(NPR) – The mosquito-borne Zika virus has sparked a debate about abortion in both Latin America and the United States. The virus has been directly linked to a birth defect that results in an abnormally small head and brain damage. In Latin America, where many countries have strict bans on abortion, some citizens and government officials are asking whether such bans should be reconsidered, at least in infected mothers. And in the United States, a decades-old discussion has been reignited: Should the country rethink its stance on funding abortion initiatives abroad, put forth in what’s known as the Helms Amendment?
Exclusive: ‘Unforgivable’ Failings in End-of-Life Care Revealed as 40,000 Dying Patients Subject to Secret ‘Do Not Resuscitate’ Orders Every Year
(The Telegraph) – The official audit of 9,000 dying patients, conducted by the Royal College of Physicians, reveals that one-in-five families were not informed that a “do not resuscitate” order had been put in place – equivalent to the families of 40,000 patients. The same study showed that in 16 per cent of cases, there was no record of a conversation with the dying patient, or explanation for the lack of one, for the decision to put in place a do not resuscitate order.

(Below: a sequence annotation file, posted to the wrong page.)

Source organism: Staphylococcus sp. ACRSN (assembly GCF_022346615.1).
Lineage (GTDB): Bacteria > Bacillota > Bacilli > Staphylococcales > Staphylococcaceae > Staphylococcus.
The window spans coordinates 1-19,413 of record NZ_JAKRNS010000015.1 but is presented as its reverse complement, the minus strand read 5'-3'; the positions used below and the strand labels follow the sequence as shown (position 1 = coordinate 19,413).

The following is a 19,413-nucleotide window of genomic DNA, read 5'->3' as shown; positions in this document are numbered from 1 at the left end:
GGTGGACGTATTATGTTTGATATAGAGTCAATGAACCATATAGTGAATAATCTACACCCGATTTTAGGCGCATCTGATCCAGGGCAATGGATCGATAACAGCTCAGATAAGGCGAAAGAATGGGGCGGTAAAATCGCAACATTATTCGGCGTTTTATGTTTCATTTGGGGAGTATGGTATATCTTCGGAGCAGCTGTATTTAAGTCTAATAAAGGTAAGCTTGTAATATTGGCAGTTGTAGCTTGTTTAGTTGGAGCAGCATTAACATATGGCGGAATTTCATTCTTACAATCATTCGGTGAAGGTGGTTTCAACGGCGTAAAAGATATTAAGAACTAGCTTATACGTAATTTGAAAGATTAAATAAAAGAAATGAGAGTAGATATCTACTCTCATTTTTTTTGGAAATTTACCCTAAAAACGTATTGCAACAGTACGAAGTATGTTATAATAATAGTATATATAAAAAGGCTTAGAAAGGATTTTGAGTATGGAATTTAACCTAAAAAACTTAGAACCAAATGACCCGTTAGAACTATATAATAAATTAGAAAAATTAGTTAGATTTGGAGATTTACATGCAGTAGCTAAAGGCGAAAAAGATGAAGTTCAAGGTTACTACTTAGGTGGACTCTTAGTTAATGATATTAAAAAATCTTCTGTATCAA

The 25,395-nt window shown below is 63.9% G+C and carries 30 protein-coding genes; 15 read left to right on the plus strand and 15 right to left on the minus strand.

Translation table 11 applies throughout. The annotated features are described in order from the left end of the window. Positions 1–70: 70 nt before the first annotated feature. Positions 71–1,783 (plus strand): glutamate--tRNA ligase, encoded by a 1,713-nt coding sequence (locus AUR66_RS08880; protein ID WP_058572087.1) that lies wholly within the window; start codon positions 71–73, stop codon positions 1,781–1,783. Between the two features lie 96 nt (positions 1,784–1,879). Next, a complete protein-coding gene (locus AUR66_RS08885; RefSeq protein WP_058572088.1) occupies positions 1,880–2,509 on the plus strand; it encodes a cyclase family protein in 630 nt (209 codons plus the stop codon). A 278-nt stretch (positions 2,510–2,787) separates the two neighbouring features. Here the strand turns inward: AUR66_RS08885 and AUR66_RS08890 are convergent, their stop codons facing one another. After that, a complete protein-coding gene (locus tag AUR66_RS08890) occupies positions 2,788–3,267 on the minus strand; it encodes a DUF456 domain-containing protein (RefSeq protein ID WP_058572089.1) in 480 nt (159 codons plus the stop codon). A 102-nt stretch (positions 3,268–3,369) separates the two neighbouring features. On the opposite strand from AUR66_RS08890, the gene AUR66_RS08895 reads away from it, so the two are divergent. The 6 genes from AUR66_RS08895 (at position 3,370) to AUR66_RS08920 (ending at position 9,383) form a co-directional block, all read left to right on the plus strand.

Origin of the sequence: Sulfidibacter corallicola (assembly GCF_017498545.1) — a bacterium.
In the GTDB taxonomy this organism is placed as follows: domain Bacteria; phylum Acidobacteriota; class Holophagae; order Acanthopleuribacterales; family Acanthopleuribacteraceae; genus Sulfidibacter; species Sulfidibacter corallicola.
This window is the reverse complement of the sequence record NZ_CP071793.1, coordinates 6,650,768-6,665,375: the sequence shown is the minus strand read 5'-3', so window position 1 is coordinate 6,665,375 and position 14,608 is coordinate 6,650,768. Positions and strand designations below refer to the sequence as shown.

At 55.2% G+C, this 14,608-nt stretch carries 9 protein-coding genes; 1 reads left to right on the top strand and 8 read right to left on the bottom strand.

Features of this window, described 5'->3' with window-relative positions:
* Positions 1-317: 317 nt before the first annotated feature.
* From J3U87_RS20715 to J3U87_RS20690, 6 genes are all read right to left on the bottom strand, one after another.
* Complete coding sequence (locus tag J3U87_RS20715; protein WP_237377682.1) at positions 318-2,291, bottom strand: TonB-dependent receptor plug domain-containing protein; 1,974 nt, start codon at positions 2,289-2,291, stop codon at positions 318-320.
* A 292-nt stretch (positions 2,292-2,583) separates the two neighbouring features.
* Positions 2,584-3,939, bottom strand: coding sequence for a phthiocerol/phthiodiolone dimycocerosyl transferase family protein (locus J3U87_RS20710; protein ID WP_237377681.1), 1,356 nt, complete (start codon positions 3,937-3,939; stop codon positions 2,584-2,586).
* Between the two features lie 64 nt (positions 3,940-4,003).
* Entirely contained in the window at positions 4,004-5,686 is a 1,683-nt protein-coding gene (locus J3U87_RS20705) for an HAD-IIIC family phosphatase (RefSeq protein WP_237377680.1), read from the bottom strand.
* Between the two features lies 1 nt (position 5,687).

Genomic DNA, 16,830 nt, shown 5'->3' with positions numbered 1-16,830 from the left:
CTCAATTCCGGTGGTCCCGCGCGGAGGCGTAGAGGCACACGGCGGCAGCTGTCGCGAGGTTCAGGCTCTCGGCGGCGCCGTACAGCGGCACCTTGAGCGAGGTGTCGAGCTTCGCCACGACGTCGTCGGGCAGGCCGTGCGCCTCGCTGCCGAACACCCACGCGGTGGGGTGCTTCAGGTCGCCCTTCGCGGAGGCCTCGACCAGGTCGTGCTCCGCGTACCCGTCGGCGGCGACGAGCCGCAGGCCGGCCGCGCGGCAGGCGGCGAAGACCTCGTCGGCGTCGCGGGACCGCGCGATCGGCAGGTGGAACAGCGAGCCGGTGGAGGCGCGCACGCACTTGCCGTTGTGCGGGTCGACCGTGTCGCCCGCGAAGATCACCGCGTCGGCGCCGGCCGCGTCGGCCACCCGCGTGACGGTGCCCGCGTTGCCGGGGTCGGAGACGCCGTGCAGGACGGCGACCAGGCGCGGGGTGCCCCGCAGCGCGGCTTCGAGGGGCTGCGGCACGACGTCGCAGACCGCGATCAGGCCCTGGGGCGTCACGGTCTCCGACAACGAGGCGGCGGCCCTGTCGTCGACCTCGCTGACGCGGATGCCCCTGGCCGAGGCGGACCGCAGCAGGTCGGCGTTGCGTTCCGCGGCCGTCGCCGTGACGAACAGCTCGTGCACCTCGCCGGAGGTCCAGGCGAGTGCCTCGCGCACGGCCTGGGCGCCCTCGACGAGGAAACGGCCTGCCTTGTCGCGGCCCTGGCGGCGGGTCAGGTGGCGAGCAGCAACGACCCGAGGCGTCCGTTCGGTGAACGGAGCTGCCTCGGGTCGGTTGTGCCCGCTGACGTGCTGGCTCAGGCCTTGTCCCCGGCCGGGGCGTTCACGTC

(Newsweek) – Kuwait is set to become the first country in the world to require all its citizens, visitors and expatriates to provide DNA samples for the government’s database, according to a report. In July 2015, the Kuwaiti government passed the DNA testing law, which is set to go into effect later this year, according to the Kuwait Times. The DNA samples of at least 3.3 million people—gotten from saliva or few drops of blood—will be stored in a lab at the General Department of Criminal Evidence in Dajeej, a suburb about 12 miles south of Kuwait City.